With his beatific, martyred air, Saint Nicholas of the Perpetual NeoLiberal Sorrows is the perfect foil for the charmless, foul-mouthed Whale Oil, butt of a thousand blubber and blowhole jokes and oh my God what is with this metaphor? But I must set the scene. A struggle between a good that isn’t so good and an evil that isn’t so evil. My greatly extended column space so I can make you believe, as I do, that it’s all grey. A continuum.
So far the revelations from, and subsequent to, the publication of Hager’s Dirty Politics book of purloined Slater email traffic have divided people along predictable lines if, like me, you’re good at predicting things after they’ve already happened. Those immersed in politics profess no great surprise at the sleaze-grubbing that goes on behind the scenes at the extremely popular Whale Oil blog, while those not immersed in politics accuse the immersed of being complicit by negligence in not decrying such grubbiness long ago.
Look, we were busy, okay?
Then there’s the division of right and left. Polling shows a small minority of National supporters will be deterred by the dirty politics this outed cabal of National supporters I knew about all along but didn’t see fit to report on because it would have been too easy, plus it’s not the kind of stuff that wins you awards, are shown to have played.
What this will probably boil down to is that the people most vigorously exercised by the skulduggery were already anti-National and will just not vote for National with even greater relish. Those already voting for National, are unlikely to be swayed by the rogue actions of the Whale Oil cabal, even though in a few of its aspects the rackety behaviour strayed uncomfortably close to the Prime Minister and Cabinet.
(Skullduggery and Rackety, coincidentally, are also what I named my cats. Funny story: once Rackety really did stray uncomfortably close to the Prime Minister and had to be removed by his security detail.)
But the most fascinating division is between the proponents of both the major party factions’ extreme wings, which in reality unites them. In essence, Slater and cohorts are what’s traditionally called a rump, a gnarly minority in a party that sometimes peels away.
Labour and the other leftist parties, too, have a rump. My task therefore is to attempt to persuade you that the Right’s rump – whose actions, if not the background conversations that led to them, have been documented since well before Dirty Politics – is no worse than the Left’s rump, which consists in a marginal to non-existent group of petulant cranks.
THE MIRROR HAS TWO FACES
The issues Hager’s book, and the mere existence of operators like Slater, raises will never be resolved while I’m in charge around here – sorry, I mean because they boil down to a partisan view of means and ends. Each side believes its end justifies its means, but the other side’s does not.
Hager, in accepting illicitly obtained emails, and publishing his book without providing those tarred in it with a right of reply, is declaring that it’s acceptable for him to break rules because his is a worthy cause. There is a public good defence. I hope I’ve janesplained sufficiently how investigative journalism works – I’ve seen it done in a movie once, I think Robert Redford was in it – while at the same time making it sound seedy and wrong.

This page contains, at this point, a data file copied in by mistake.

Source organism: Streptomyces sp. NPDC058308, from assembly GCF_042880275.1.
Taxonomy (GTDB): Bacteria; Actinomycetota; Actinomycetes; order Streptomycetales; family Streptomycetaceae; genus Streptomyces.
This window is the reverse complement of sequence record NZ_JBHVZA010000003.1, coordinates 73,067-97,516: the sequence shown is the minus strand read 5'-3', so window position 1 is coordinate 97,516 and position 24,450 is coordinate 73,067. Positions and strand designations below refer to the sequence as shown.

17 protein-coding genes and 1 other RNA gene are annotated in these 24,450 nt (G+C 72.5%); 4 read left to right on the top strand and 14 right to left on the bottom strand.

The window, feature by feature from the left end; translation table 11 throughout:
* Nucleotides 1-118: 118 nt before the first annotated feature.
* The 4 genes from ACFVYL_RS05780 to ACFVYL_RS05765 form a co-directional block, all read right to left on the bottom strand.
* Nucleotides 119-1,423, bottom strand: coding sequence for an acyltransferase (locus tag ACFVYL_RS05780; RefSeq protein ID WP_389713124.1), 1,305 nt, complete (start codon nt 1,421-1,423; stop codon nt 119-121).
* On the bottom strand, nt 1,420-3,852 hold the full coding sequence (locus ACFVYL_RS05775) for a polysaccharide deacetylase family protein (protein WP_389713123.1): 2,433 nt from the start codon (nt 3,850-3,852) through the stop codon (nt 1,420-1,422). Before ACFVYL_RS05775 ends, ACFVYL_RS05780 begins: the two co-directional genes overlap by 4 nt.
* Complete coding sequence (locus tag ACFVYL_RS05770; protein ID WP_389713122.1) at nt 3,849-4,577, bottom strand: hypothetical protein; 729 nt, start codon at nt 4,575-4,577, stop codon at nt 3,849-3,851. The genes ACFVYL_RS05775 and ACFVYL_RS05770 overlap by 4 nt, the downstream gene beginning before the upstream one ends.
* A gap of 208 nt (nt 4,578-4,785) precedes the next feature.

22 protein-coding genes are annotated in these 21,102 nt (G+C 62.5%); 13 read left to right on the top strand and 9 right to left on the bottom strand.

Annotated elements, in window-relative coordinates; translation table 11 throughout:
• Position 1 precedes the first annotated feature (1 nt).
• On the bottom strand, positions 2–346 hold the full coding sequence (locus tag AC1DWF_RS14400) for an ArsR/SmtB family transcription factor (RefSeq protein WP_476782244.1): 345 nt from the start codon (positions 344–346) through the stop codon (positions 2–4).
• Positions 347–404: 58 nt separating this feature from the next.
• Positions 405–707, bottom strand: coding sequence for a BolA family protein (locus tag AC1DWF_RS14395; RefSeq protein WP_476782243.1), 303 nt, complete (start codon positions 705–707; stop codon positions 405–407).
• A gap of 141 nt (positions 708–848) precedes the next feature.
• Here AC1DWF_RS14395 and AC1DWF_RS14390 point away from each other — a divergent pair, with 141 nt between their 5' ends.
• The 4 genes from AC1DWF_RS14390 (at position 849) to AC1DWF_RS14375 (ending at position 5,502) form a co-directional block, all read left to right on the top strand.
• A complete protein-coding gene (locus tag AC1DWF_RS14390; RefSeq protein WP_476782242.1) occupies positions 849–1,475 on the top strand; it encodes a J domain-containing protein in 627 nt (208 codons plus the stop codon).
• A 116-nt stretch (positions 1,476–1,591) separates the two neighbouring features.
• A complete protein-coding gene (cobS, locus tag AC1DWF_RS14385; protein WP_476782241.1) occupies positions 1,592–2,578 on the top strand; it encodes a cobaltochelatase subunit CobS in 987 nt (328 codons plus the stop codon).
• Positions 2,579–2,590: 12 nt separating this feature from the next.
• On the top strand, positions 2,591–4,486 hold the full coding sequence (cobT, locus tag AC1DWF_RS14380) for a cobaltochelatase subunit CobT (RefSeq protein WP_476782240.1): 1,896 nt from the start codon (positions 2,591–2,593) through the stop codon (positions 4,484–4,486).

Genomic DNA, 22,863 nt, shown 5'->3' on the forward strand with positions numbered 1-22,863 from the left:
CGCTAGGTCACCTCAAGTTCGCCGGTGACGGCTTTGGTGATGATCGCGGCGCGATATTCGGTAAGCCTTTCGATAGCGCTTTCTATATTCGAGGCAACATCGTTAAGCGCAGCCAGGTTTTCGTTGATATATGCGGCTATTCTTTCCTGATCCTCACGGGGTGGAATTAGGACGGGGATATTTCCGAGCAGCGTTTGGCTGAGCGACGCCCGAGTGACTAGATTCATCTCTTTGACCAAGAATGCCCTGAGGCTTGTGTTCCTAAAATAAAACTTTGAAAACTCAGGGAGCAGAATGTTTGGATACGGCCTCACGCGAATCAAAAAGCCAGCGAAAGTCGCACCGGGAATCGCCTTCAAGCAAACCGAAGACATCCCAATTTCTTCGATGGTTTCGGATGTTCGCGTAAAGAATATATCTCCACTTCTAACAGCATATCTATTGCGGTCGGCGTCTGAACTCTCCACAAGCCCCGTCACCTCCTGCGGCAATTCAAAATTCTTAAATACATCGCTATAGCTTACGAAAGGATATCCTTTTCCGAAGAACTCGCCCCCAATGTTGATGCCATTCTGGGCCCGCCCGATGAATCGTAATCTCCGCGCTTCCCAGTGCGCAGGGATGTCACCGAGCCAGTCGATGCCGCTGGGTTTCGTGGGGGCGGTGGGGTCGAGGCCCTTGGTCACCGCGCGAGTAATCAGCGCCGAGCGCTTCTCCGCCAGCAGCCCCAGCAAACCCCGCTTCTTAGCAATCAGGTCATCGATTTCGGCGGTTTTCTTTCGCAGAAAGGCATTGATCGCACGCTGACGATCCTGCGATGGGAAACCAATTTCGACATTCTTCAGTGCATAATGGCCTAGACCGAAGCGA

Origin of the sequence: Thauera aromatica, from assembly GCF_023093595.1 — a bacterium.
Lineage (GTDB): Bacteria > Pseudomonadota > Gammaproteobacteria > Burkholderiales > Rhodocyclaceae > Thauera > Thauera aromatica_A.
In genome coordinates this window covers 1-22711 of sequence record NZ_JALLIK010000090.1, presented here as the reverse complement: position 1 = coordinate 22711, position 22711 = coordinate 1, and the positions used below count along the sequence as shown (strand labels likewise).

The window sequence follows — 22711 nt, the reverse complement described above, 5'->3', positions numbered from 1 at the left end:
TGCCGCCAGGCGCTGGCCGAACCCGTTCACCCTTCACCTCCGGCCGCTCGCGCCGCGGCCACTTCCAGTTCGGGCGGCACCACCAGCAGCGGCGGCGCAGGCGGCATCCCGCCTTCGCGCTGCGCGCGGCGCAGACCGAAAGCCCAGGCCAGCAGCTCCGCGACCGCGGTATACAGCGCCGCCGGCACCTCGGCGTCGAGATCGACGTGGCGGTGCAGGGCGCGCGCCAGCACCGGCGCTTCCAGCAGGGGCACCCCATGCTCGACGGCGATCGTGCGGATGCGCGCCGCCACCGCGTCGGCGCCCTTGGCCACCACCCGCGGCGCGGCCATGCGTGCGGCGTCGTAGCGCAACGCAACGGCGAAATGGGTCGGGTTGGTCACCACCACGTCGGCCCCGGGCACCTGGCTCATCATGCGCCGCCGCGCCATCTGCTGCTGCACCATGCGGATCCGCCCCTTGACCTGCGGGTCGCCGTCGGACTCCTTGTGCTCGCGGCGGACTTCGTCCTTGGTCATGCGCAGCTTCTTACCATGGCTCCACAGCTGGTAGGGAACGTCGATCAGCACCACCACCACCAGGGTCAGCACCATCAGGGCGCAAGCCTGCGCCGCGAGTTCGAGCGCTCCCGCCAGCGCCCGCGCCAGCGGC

What Hager says at the same time, however, is that Slater and his team’s use of exactly the same means to further their ends, of keeping the left out of power, is not acceptable. Having obtained information someone doesn’t want him or her to have, any activist is going to spin it and frame it to fit their desired world view.
Hager might be a respected peace researcher, but what he does is on a continuum with what Whale Oil seeks to do.
|Fig. 1: The continuum|
There is a continuum between planning political hits with one of the Prime Minister’s senior advisers; publishing the address details of a journalist in the hope that the Chinese mafia will murder him; colluding with various Ministers and agencies to obtain in advance requests for information by media organizations, so you can lodge the same requests and get ahead of the story with a favourable government spin; colluding with a Cabinet Minister to publish the details of a public servant you suspect of having leaked embarrassing details of an accommodation rort perpetrated by another Cabinet Minister, in the hope – or rather, with the certainty – that he will receive threats to his life, which you will also publish; discussing how to blackmail the leader of a party in government to force him to step down; attempting to force the disclosure of a sexual affair to subvert the result of a Mayoral election; manipulating party candidate selections by means of protracted and vicious personal smear campaigns; colluding with a ruthless PR operative to vilify various public health campaigners, academics and civil servants, running attacks written by others under your own name for money as part of so-called ‘below the line’ operations; there is a continuum, I say, between all of these activities – did I forget anything? – and reporting on them based on illegally obtained private conversations.
It’s roughly the same continuum as between parking in a towaway area and slaughtering all the first-borns, but it’s a continuum. You can’t deny it.
What I’m charging here is that both Hager and Slater have the same ends – keeping the opposite political side out of power – therefore the means are also, as I said above, ‘exactly the same’. Me, I have no ends. I have only means, in the form of my weekly column, which today is taking extra space.
The rest of this section is 600 words long, so I’m going to just give you the abstract. In it, I will:
1. Portray Nicky Hager as a pawn of the persons or persons who are now releasing the illegally obtained conversations, as if having presented the information sensitively makes him somehow responsible.
2. Praise Cunliffe for running a clean campaign, but only in order to castigate him for not demoting Steve Gibson, so I can segue into equating that failure of leadership with the Prime Minister’s decision not to sack Judith Collins, who – unlike Gibson – has not apologised, and never will.